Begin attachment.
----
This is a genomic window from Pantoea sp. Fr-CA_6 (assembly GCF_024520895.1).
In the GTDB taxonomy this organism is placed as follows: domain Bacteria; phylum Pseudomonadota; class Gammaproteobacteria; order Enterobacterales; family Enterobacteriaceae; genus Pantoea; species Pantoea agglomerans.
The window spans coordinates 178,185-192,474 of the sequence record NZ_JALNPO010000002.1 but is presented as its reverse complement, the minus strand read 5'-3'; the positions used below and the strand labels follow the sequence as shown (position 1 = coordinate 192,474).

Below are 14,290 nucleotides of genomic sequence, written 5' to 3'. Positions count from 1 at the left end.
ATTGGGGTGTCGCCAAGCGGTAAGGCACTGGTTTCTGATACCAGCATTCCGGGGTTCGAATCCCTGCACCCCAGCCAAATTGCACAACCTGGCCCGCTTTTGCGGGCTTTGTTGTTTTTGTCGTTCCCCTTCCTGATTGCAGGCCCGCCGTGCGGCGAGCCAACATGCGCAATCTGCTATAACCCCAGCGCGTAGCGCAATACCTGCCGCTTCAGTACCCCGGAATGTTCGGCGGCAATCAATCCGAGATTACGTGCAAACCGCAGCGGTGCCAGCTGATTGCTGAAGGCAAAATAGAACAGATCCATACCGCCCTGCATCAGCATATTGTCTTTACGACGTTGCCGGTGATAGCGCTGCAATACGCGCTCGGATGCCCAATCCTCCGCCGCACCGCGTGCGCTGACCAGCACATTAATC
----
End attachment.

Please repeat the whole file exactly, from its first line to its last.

This is a genomic window from Pantoea sp. Fr-CA_6 (assembly GCF_024520895.1).
In the GTDB taxonomy this organism is placed as follows: domain Bacteria; phylum Pseudomonadota; class Gammaproteobacteria; order Enterobacterales; family Enterobacteriaceae; genus Pantoea; species Pantoea agglomerans.
The window spans coordinates 178,185-192,474 of the sequence record NZ_JALNPO010000002.1 but is presented as its reverse complement, the minus strand read 5'-3'; the positions used below and the strand labels follow the sequence as shown (position 1 = coordinate 192,474).

Below are 14,290 nucleotides of genomic sequence, written 5' to 3'. Positions count from 1 at the left end.
ATTGGGGTGTCGCCAAGCGGTAAGGCACTGGTTTCTGATACCAGCATTCCGGGGTTCGAATCCCTGCACCCCAGCCAAATTGCACAACCTGGCCCGCTTTTGCGGGCTTTGTTGTTTTTGTCGTTCCCCTTCCTGATTGCAGGCCCGCCGTGCGGCGAGCCAACATGCGCAATCTGCTATAACCCCAGCGCGTAGCGCAATACCTGCCGCTTCAGTACCCCGGAATGTTCGGCGGCAATCAATCCGAGATTACGTGCAAACCGCAGCGGTGCCAGCTGATTGCTGAAGGCAAAATAGAACAGATCCATACCGCCCTGCATCAGCATATTGTCTTTACGACGTTGCCGGTGATAGCGCTGCAATACGCGCTCGGATGCCCAATCCTCCGCCGCACCGCGTGCGCTGACCAGCACATTAATC